The scientific world is still reeling from the news of the first genome editing of human embryos to treat genetic disease, as we have reported previously here on Epigenie. Unfortunately, the paper suggested that this strategy may need huge improvement or may never be applicable. However, another recently published study, from the laboratory of Juan Carlos Izpisua Belmonte, may represent an exciting step forward in treating some heritable genetic diseases: by stopping their propagation in the germ line before the embryo is even formed.
The group looked at diseases caused by mutations in mitochondrial (mt) DNA, defects that lead to the presence of faulty mitochondria alongside healthy mitochondria within a given cell (heteroplasmy). If the levels of faulty mitochondria remain low, any underlying disease does not usually manifest itself, and so the enterprising researchers sought to find out if they could artificially lower the number of faulty mitochondria by targeting and destroying their DNA in oocytes. Furthermore, they sought to discover if offspring generated from these oocytes also exhibited corrected mitochondrial levels, in effect, stopping the passage of disease from mother to child.
Proof-of-concept experiments used the heteroplasmic NZB/BALB mouse model, which carries two different mitochondrial genomes.
- Using a mitochondrially targeted ApaLI restriction endonuclease specific for BALB mtDNA, the group specifically reduced BALB mtDNA levels in mouse oocytes and 1-cell embryos.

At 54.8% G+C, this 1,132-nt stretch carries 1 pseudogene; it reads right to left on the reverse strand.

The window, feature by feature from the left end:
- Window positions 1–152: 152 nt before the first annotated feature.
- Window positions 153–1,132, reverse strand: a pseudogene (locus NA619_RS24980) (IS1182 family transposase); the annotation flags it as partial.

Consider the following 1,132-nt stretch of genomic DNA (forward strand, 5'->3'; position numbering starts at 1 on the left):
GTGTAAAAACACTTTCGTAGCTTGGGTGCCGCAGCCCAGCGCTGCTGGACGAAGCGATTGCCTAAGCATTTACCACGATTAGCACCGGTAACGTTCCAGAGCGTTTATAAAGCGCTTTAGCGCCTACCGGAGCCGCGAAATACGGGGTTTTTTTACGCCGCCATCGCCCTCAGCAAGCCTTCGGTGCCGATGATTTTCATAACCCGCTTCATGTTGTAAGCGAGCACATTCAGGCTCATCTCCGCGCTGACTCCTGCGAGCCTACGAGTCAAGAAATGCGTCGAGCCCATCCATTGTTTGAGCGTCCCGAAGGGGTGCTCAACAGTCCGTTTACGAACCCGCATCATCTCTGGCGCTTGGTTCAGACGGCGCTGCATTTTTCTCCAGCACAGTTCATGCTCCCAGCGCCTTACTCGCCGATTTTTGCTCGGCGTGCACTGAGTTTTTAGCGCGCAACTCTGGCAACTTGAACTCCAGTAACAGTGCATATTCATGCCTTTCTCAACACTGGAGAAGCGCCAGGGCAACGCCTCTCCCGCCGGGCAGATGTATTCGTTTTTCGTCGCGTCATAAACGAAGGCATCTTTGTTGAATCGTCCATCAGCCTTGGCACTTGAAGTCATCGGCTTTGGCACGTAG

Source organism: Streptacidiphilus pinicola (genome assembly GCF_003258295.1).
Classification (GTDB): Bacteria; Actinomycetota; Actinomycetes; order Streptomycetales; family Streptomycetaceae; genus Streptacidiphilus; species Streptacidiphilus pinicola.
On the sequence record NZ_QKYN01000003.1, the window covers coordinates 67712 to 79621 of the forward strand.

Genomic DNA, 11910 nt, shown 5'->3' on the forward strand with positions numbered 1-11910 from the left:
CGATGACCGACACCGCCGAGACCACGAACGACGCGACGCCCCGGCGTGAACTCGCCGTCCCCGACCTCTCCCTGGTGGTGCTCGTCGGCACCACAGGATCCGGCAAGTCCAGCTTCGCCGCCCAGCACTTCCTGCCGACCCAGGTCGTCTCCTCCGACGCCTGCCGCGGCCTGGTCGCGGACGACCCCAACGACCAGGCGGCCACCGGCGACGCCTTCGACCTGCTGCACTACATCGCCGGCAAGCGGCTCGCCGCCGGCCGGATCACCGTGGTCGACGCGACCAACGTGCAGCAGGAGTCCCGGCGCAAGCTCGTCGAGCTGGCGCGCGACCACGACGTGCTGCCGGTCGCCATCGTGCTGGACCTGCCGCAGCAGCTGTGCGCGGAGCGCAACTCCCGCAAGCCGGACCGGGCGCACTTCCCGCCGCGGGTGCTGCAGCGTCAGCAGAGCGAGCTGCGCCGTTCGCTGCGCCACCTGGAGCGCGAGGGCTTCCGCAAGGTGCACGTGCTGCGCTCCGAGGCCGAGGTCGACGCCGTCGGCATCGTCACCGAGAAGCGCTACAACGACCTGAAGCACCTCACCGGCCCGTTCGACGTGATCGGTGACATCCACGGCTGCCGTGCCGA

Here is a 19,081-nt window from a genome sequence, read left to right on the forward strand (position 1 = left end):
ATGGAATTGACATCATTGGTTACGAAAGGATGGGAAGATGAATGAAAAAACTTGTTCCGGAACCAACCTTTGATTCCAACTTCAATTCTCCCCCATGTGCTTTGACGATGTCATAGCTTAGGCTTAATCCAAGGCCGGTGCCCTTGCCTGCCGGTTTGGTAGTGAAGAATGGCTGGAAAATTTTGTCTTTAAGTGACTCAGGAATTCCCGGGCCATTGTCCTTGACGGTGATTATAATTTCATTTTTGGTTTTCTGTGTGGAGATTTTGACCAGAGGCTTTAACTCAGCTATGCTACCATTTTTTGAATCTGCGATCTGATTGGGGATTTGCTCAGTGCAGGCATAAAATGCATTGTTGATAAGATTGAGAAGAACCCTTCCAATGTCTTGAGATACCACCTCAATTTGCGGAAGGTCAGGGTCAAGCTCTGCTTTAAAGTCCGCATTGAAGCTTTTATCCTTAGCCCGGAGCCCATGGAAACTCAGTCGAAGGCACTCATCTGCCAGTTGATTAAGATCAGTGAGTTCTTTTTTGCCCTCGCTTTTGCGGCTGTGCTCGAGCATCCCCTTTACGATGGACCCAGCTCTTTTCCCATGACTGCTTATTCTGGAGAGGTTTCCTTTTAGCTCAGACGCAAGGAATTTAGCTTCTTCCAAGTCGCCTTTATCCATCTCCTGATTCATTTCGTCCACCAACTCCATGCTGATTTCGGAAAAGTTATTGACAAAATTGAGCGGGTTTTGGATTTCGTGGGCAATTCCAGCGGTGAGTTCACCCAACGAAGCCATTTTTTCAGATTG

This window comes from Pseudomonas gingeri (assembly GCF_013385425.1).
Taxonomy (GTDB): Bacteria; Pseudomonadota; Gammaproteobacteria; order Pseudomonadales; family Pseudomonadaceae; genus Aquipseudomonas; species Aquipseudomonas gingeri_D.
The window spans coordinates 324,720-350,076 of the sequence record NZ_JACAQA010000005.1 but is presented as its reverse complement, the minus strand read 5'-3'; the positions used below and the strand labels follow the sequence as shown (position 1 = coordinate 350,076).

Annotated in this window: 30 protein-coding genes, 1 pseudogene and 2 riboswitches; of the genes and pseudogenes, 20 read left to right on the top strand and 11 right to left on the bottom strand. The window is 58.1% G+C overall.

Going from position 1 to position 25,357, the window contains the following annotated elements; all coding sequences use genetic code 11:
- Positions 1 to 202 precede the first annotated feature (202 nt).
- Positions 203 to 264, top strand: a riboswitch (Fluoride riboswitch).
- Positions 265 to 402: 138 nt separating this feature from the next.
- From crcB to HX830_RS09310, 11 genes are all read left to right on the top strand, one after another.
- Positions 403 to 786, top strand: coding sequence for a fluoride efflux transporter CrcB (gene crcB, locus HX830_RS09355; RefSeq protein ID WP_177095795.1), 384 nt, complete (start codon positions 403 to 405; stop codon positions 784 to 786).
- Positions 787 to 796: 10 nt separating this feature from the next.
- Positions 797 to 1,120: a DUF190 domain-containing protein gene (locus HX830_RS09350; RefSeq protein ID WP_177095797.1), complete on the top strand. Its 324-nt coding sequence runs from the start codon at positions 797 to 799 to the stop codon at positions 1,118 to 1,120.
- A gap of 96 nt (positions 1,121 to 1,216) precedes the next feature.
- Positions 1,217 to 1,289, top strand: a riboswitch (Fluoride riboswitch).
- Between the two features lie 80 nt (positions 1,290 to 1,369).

- Importantly, mice born of these embryos still exhibited low BALB mtDNA levels with no ill effects or apparent off-target consequences.
- NZB mitochondria remained unaffected.
- Mitochondrially targeted transcription activator-like effector nucleases (mito-TALENs) specific to the NZB mtDNA also specifically reduced NZB mtDNA in mouse oocytes.
To test the potential use of mito-TALENs in humans, the group generated artificial mammalian oocytes through fusing mouse oocytes with the cells of patients with two different mitochondrial diseases (LHOND and NARP).
- Using specifically designed mito-TALENs the group effectively reduced both LHOND- and NARP-specific mtDNA in separate experiments.
- This may prevent germline transmission of mitochondrial disease, as observed in the mouse model.
This enterprising but simple strategy could represent a safe an effective means to inhibit the transmission of mitochondrially-associated diseases.
Read more on the specifics of this amazing new therapeutic avenue in Cell, April 2015.